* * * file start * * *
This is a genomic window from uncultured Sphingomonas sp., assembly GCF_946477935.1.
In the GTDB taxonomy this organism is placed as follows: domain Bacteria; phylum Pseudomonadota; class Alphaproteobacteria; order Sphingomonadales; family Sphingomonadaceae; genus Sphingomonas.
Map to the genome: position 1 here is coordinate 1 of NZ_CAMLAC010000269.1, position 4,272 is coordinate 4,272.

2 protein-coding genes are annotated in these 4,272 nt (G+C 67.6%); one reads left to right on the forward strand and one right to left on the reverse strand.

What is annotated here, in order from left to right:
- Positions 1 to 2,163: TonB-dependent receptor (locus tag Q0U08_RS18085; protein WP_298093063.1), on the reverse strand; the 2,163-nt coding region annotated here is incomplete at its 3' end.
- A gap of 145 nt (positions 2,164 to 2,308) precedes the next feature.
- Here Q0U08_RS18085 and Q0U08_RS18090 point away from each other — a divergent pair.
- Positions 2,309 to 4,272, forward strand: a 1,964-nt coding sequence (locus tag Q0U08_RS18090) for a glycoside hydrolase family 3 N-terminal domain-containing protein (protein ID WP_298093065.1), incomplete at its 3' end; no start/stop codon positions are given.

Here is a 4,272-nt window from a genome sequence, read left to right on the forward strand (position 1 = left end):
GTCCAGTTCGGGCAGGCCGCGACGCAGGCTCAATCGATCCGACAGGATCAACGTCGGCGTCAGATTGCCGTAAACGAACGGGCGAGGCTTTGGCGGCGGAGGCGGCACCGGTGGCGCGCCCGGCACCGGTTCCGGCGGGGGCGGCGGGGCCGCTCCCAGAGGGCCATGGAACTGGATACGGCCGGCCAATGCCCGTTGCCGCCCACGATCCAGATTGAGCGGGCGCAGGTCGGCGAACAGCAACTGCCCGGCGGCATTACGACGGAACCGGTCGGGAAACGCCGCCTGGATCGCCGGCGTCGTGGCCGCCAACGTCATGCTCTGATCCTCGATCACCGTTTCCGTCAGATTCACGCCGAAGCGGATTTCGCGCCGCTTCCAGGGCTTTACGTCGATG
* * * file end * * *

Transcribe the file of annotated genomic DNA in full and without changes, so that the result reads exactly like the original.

This is a genomic window from uncultured Sphingomonas sp., assembly GCF_946477935.1.
In the GTDB taxonomy this organism is placed as follows: domain Bacteria; phylum Pseudomonadota; class Alphaproteobacteria; order Sphingomonadales; family Sphingomonadaceae; genus Sphingomonas.
Map to the genome: position 1 here is coordinate 1 of NZ_CAMLAC010000269.1, position 4,272 is coordinate 4,272.

2 protein-coding genes are annotated in these 4,272 nt (G+C 67.6%); one reads left to right on the forward strand and one right to left on the reverse strand.

What is annotated here, in order from left to right:
- Positions 1 to 2,163: TonB-dependent receptor (locus tag Q0U08_RS18085; protein WP_298093063.1), on the reverse strand; the 2,163-nt coding region annotated here is incomplete at its 3' end.
- A gap of 145 nt (positions 2,164 to 2,308) precedes the next feature.
- Here Q0U08_RS18085 and Q0U08_RS18090 point away from each other — a divergent pair.
- Positions 2,309 to 4,272, forward strand: a 1,964-nt coding sequence (locus tag Q0U08_RS18090) for a glycoside hydrolase family 3 N-terminal domain-containing protein (protein ID WP_298093065.1), incomplete at its 3' end; no start/stop codon positions are given.

Here is a 4,272-nt window from a genome sequence, read left to right on the forward strand (position 1 = left end):
GTCCAGTTCGGGCAGGCCGCGACGCAGGCTCAATCGATCCGACAGGATCAACGTCGGCGTCAGATTGCCGTAAACGAACGGGCGAGGCTTTGGCGGCGGAGGCGGCACCGGTGGCGCGCCCGGCACCGGTTCCGGCGGGGGCGGCGGGGCCGCTCCCAGAGGGCCATGGAACTGGATACGGCCGGCCAATGCCCGTTGCCGCCCACGATCCAGATTGAGCGGGCGCAGGTCGGCGAACAGCAACTGCCCGGCGGCATTACGACGGAACCGGTCGGGAAACGCCGCCTGGATCGCCGGCGTCGTGGCCGCCAACGTCATGCTCTGATCCTCGATCACCGTTTCCGTCAGATTCACGCCGAAGCGGATTTCGCGCCGCTTCCAGGGCTTTACGTCGATG